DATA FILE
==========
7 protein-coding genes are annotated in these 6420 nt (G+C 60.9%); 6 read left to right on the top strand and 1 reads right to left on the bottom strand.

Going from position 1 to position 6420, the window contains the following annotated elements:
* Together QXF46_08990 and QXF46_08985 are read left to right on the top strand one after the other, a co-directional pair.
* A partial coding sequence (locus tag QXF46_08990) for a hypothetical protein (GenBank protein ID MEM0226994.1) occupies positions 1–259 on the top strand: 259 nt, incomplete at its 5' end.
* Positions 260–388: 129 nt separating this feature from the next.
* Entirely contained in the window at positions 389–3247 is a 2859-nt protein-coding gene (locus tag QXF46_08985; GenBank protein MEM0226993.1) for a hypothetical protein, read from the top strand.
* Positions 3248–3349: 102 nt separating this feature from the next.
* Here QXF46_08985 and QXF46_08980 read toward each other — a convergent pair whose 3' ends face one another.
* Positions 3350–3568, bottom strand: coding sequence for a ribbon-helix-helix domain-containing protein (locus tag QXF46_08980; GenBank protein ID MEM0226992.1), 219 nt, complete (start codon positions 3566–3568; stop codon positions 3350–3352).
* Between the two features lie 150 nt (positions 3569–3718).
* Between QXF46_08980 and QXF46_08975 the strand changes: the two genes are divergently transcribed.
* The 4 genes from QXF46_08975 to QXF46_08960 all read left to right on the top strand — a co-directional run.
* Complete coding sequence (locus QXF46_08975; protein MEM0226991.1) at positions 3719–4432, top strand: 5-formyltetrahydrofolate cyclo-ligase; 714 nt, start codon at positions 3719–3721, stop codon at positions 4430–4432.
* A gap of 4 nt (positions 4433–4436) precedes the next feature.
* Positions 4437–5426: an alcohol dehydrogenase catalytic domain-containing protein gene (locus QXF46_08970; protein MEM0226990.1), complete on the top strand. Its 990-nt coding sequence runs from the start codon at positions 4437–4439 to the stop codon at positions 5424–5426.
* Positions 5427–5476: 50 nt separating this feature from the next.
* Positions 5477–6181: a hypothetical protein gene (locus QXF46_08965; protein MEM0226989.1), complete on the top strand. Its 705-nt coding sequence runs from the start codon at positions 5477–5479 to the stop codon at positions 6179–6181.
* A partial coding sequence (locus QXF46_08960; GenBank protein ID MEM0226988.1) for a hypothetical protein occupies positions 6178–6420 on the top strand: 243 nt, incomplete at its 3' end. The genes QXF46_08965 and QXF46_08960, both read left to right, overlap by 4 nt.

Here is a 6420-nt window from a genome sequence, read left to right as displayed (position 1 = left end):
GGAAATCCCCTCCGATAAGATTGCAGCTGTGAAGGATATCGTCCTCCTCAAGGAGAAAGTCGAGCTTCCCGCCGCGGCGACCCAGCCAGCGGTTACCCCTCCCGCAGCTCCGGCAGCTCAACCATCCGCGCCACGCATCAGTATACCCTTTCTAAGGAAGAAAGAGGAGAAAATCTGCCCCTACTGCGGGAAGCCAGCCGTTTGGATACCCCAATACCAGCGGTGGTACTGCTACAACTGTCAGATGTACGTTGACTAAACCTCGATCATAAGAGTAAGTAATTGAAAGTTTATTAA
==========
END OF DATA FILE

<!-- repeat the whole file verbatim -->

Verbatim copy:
7 protein-coding genes are annotated in these 6420 nt (G+C 60.9%); 6 read left to right on the top strand and 1 reads right to left on the bottom strand.

Going from position 1 to position 6420, the window contains the following annotated elements:
* Together QXF46_08990 and QXF46_08985 are read left to right on the top strand one after the other, a co-directional pair.
* A partial coding sequence (locus tag QXF46_08990) for a hypothetical protein (GenBank protein ID MEM0226994.1) occupies positions 1–259 on the top strand: 259 nt, incomplete at its 5' end.
* Positions 260–388: 129 nt separating this feature from the next.
* Entirely contained in the window at positions 389–3247 is a 2859-nt protein-coding gene (locus tag QXF46_08985; GenBank protein MEM0226993.1) for a hypothetical protein, read from the top strand.
* Positions 3248–3349: 102 nt separating this feature from the next.
* Here QXF46_08985 and QXF46_08980 read toward each other — a convergent pair whose 3' ends face one another.
* Positions 3350–3568, bottom strand: coding sequence for a ribbon-helix-helix domain-containing protein (locus tag QXF46_08980; GenBank protein ID MEM0226992.1), 219 nt, complete (start codon positions 3566–3568; stop codon positions 3350–3352).
* Between the two features lie 150 nt (positions 3569–3718).
* Between QXF46_08980 and QXF46_08975 the strand changes: the two genes are divergently transcribed.
* The 4 genes from QXF46_08975 to QXF46_08960 all read left to right on the top strand — a co-directional run.
* Complete coding sequence (locus QXF46_08975; protein MEM0226991.1) at positions 3719–4432, top strand: 5-formyltetrahydrofolate cyclo-ligase; 714 nt, start codon at positions 3719–3721, stop codon at positions 4430–4432.
* A gap of 4 nt (positions 4433–4436) precedes the next feature.
* Positions 4437–5426: an alcohol dehydrogenase catalytic domain-containing protein gene (locus QXF46_08970; protein MEM0226990.1), complete on the top strand. Its 990-nt coding sequence runs from the start codon at positions 4437–4439 to the stop codon at positions 5424–5426.
* Positions 5427–5476: 50 nt separating this feature from the next.
* Positions 5477–6181: a hypothetical protein gene (locus QXF46_08965; protein MEM0226989.1), complete on the top strand. Its 705-nt coding sequence runs from the start codon at positions 5477–5479 to the stop codon at positions 6179–6181.
* A partial coding sequence (locus QXF46_08960; GenBank protein ID MEM0226988.1) for a hypothetical protein occupies positions 6178–6420 on the top strand: 243 nt, incomplete at its 3' end. The genes QXF46_08965 and QXF46_08960, both read left to right, overlap by 4 nt.

Here is a 6420-nt window from a genome sequence, read left to right as displayed (position 1 = left end):
GGAAATCCCCTCCGATAAGATTGCAGCTGTGAAGGATATCGTCCTCCTCAAGGAGAAAGTCGAGCTTCCCGCCGCGGCGACCCAGCCAGCGGTTACCCCTCCCGCAGCTCCGGCAGCTCAACCATCCGCGCCACGCATCAGTATACCCTTTCTAAGGAAGAAAGAGGAGAAAATCTGCCCCTACTGCGGGAAGCCAGCCGTTTGGATACCCCAATACCAGCGGTGGTACTGCTACAACTGTCAGATGTACGTTGACTAAACCTCGATCATAAGAGTAAGTAATTGAAAGTTTATTAA